By Anan Afrida (YES 2019-2020, Bangladesh, placed with PAX in Renton, WA)
During my exchange year in the United States, I was able to nourish my longheld passion for math. After arriving to the U.S., my curiosity for math led me to take advanced-level math courses, including IB and AP Calculus. Through my good performance in the classroom, I got my teacher's and friends' attention. I built up a pretty great group of math enthusiasts. We used to chat and solve math problems after school. I observed the number of these people was increasing. After some days, I came up with the idea of establishing a math club and talked with my math teacher. Since I already had a pretty large group of math lovers, it wasn't hard to gather members and create a club.
To encourage other students to learn math, my fellow club members and I did activities like Problem of the Week, Pi Day Lunch Room activities, and conducted local online math competitions. I also used to go to different schools to publicize our math club events. I not only learned about leadership through these activities but also learned how to solve problems. One time, I attended a meeting in which all the club presidents of the school were present. At the meeting, I had to represent my whole club, discuss our plans for the next school year, and propose the budget by signing an official document. By being an advocate and dealing with financial matters, I learned how to be a true leader. Moreover, the U.S. math club continues to grow, which gives me the feeling that I've left an important legacy.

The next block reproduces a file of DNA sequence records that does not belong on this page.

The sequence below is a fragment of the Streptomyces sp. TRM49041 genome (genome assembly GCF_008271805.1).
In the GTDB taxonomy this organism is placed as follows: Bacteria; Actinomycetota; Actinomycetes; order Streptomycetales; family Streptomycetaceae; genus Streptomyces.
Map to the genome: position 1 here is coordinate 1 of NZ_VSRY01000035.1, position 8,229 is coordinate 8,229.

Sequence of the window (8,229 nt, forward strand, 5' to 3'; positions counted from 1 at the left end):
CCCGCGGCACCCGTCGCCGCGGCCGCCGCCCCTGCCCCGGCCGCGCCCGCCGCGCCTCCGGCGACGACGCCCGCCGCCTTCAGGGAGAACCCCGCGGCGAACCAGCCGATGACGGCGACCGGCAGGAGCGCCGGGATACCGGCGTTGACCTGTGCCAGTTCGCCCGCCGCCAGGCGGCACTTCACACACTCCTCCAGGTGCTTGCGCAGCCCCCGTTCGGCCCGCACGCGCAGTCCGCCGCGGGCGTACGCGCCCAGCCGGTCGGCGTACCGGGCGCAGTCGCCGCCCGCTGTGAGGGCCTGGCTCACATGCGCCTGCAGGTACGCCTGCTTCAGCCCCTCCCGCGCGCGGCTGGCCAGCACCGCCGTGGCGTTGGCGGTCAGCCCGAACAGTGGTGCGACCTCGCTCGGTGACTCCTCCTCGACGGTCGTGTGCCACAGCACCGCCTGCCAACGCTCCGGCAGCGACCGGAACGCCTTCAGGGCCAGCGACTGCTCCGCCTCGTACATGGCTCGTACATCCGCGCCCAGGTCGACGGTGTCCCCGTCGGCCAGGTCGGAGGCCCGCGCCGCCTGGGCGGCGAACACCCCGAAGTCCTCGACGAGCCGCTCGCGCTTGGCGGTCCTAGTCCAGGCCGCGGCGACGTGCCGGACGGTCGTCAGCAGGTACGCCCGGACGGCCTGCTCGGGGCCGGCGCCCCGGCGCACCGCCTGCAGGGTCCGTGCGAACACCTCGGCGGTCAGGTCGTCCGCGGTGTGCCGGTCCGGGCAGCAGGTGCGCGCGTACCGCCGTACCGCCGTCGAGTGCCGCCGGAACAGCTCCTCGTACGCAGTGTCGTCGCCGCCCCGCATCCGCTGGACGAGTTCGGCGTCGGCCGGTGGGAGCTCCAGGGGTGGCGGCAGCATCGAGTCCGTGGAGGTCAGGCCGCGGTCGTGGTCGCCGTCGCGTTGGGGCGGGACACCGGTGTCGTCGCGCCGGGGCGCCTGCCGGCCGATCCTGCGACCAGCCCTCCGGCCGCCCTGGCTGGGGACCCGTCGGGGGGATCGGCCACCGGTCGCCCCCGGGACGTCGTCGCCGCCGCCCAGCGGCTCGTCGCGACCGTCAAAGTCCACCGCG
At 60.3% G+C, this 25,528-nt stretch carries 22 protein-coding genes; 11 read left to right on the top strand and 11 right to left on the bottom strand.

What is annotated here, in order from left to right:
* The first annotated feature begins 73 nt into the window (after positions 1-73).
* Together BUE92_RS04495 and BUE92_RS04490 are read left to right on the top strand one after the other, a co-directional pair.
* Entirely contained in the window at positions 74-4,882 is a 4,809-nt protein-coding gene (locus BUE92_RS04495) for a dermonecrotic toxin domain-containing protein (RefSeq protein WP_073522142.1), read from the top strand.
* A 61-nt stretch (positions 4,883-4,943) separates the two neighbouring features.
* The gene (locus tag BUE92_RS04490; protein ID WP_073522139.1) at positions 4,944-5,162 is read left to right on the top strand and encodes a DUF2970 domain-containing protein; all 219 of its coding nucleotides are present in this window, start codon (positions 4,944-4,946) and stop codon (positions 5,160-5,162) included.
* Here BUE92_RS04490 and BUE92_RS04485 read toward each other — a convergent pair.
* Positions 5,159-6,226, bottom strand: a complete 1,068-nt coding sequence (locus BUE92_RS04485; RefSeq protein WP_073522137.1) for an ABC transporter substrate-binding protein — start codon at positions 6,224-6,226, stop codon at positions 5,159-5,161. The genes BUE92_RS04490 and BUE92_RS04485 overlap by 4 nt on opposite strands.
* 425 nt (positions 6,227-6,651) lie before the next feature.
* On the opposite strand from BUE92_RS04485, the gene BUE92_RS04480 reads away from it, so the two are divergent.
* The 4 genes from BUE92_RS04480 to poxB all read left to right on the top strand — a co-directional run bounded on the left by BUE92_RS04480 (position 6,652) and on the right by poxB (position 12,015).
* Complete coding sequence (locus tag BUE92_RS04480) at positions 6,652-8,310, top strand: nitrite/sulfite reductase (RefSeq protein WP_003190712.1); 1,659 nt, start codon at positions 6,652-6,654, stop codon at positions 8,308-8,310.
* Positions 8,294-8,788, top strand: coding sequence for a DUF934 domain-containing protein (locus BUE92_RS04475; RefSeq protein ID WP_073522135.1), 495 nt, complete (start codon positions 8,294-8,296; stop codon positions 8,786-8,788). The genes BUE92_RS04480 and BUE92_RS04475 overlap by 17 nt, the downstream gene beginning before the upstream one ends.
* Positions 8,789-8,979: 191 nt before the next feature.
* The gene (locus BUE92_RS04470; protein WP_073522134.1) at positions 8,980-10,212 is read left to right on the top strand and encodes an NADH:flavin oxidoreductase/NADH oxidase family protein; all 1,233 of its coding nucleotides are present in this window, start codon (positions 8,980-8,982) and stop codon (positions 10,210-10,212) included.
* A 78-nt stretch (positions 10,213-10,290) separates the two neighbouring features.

With the help of my club advisor, we applied to the Harvard MIT Math Tournament (HMMT) and got selected to participate in it. Though we couldn't participate that year because of issues related to travel, my club members from the U.S. and I, from Bangladesh, participated in the contest. This was only possible because they made the competition virtual this year. We participated in three different rounds, including an individual and team round. Through this competition, I got an opportunity to meet math lovers from other countries, including the United States.
I was one of the very first Bangladeshis to participate in this competition. This made me remember the times when I used to tell my mom, "Mom, I want to hear about Anan Afrida from Bangladesh someday." Now that dream has come true.